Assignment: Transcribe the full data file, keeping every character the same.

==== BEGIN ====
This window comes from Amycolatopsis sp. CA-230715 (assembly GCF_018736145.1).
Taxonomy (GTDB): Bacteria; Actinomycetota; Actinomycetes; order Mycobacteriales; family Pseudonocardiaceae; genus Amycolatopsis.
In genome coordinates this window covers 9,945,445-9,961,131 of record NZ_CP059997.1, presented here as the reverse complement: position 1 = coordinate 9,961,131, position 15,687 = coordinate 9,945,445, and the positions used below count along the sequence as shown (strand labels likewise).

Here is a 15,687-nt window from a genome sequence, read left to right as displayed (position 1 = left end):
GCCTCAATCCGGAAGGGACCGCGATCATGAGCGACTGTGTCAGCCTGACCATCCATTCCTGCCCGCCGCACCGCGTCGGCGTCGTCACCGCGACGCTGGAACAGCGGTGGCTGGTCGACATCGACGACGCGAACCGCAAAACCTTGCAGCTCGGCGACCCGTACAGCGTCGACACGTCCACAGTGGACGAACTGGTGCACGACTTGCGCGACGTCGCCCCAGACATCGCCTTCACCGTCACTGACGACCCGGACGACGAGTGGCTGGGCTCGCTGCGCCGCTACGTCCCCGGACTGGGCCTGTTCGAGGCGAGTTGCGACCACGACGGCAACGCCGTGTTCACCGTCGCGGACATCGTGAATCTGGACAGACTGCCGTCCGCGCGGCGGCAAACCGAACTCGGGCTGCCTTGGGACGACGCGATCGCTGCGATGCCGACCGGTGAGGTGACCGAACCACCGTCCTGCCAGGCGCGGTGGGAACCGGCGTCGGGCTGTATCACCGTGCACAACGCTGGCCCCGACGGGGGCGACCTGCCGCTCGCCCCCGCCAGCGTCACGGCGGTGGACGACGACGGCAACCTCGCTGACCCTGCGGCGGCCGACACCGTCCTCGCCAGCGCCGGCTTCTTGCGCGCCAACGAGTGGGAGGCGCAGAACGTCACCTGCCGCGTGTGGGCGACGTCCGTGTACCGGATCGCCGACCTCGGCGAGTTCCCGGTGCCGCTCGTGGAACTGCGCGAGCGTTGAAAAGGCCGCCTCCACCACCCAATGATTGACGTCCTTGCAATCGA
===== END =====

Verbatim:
This window comes from Amycolatopsis sp. CA-230715 (assembly GCF_018736145.1).
Taxonomy (GTDB): Bacteria; Actinomycetota; Actinomycetes; order Mycobacteriales; family Pseudonocardiaceae; genus Amycolatopsis.
In genome coordinates this window covers 9,945,445-9,961,131 of record NZ_CP059997.1, presented here as the reverse complement: position 1 = coordinate 9,961,131, position 15,687 = coordinate 9,945,445, and the positions used below count along the sequence as shown (strand labels likewise).

Here is a 15,687-nt window from a genome sequence, read left to right as displayed (position 1 = left end):
GCCTCAATCCGGAAGGGACCGCGATCATGAGCGACTGTGTCAGCCTGACCATCCATTCCTGCCCGCCGCACCGCGTCGGCGTCGTCACCGCGACGCTGGAACAGCGGTGGCTGGTCGACATCGACGACGCGAACCGCAAAACCTTGCAGCTCGGCGACCCGTACAGCGTCGACACGTCCACAGTGGACGAACTGGTGCACGACTTGCGCGACGTCGCCCCAGACATCGCCTTCACCGTCACTGACGACCCGGACGACGAGTGGCTGGGCTCGCTGCGCCGCTACGTCCCCGGACTGGGCCTGTTCGAGGCGAGTTGCGACCACGACGGCAACGCCGTGTTCACCGTCGCGGACATCGTGAATCTGGACAGACTGCCGTCCGCGCGGCGGCAAACCGAACTCGGGCTGCCTTGGGACGACGCGATCGCTGCGATGCCGACCGGTGAGGTGACCGAACCACCGTCCTGCCAGGCGCGGTGGGAACCGGCGTCGGGCTGTATCACCGTGCACAACGCTGGCCCCGACGGGGGCGACCTGCCGCTCGCCCCCGCCAGCGTCACGGCGGTGGACGACGACGGCAACCTCGCTGACCCTGCGGCGGCCGACACCGTCCTCGCCAGCGCCGGCTTCTTGCGCGCCAACGAGTGGGAGGCGCAGAACGTCACCTGCCGCGTGTGGGCGACGTCCGTGTACCGGATCGCCGACCTCGGCGAGTTCCCGGTGCCGCTCGTGGAACTGCGCGAGCGTTGAAAAGGCCGCCTCCACCACCCAATGATTGACGTCCTTGCAATCGA